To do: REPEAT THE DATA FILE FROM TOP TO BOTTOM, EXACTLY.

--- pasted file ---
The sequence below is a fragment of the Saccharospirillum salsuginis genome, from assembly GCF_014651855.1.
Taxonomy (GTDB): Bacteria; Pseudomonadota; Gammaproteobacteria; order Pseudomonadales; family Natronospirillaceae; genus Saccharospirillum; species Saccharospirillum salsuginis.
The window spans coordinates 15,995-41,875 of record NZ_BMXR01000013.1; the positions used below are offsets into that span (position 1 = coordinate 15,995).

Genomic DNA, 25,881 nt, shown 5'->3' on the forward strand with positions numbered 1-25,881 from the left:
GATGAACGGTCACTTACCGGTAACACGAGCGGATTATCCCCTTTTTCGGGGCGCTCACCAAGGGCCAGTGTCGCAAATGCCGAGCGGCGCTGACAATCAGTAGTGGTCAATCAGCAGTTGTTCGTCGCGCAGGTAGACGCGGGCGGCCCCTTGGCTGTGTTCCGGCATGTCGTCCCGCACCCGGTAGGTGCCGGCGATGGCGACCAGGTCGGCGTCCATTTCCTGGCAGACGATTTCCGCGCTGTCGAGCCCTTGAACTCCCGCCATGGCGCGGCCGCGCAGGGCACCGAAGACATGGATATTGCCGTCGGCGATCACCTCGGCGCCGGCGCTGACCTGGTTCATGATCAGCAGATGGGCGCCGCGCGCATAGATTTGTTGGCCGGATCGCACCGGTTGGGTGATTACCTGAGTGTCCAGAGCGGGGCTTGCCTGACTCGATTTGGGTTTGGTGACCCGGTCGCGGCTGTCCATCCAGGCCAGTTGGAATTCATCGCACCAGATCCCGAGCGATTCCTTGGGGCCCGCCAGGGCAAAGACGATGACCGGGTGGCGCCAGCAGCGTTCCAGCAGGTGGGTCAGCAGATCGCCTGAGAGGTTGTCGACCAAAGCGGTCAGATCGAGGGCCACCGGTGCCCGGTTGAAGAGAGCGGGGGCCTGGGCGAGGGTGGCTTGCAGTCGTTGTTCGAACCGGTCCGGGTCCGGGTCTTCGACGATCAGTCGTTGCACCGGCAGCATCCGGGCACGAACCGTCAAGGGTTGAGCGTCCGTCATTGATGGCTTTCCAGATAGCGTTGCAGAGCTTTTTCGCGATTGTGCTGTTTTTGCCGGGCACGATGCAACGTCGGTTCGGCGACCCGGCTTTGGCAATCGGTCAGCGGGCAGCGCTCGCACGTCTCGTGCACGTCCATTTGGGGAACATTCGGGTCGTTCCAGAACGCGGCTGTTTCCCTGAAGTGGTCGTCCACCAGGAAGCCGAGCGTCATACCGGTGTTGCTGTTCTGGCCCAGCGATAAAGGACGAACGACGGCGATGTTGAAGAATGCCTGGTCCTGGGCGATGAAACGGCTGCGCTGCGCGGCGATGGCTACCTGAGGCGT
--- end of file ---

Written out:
The sequence below is a fragment of the Saccharospirillum salsuginis genome, from assembly GCF_014651855.1.
Taxonomy (GTDB): Bacteria; Pseudomonadota; Gammaproteobacteria; order Pseudomonadales; family Natronospirillaceae; genus Saccharospirillum; species Saccharospirillum salsuginis.
The window spans coordinates 15,995-41,875 of record NZ_BMXR01000013.1; the positions used below are offsets into that span (position 1 = coordinate 15,995).

Genomic DNA, 25,881 nt, shown 5'->3' on the forward strand with positions numbered 1-25,881 from the left:
GATGAACGGTCACTTACCGGTAACACGAGCGGATTATCCCCTTTTTCGGGGCGCTCACCAAGGGCCAGTGTCGCAAATGCCGAGCGGCGCTGACAATCAGTAGTGGTCAATCAGCAGTTGTTCGTCGCGCAGGTAGACGCGGGCGGCCCCTTGGCTGTGTTCCGGCATGTCGTCCCGCACCCGGTAGGTGCCGGCGATGGCGACCAGGTCGGCGTCCATTTCCTGGCAGACGATTTCCGCGCTGTCGAGCCCTTGAACTCCCGCCATGGCGCGGCCGCGCAGGGCACCGAAGACATGGATATTGCCGTCGGCGATCACCTCGGCGCCGGCGCTGACCTGGTTCATGATCAGCAGATGGGCGCCGCGCGCATAGATTTGTTGGCCGGATCGCACCGGTTGGGTGATTACCTGAGTGTCCAGAGCGGGGCTTGCCTGACTCGATTTGGGTTTGGTGACCCGGTCGCGGCTGTCCATCCAGGCCAGTTGGAATTCATCGCACCAGATCCCGAGCGATTCCTTGGGGCCCGCCAGGGCAAAGACGATGACCGGGTGGCGCCAGCAGCGTTCCAGCAGGTGGGTCAGCAGATCGCCTGAGAGGTTGTCGACCAAAGCGGTCAGATCGAGGGCCACCGGTGCCCGGTTGAAGAGAGCGGGGGCCTGGGCGAGGGTGGCTTGCAGTCGTTGTTCGAACCGGTCCGGGTCCGGGTCTTCGACGATCAGTCGTTGCACCGGCAGCATCCGGGCACGAACCGTCAAGGGTTGAGCGTCCGTCATTGATGGCTTTCCAGATAGCGTTGCAGAGCTTTTTCGCGATTGTGCTGTTTTTGCCGGGCACGATGCAACGTCGGTTCGGCGACCCGGCTTTGGCAATCGGTCAGCGGGCAGCGCTCGCACGTCTCGTGCACGTCCATTTGGGGAACATTCGGGTCGTTCCAGAACGCGGCTGTTTCCCTGAAGTGGTCGTCCACCAGGAAGCCGAGCGTCATACCGGTGTTGCTGTTCTGGCCCAGCGATAAAGGACGAACGACGGCGATGTTGAAGAATGCCTGGTCCTGGGCGATGAAACGGCTGCGCTGCGCGGCGATGGCTACCTGAGGCGT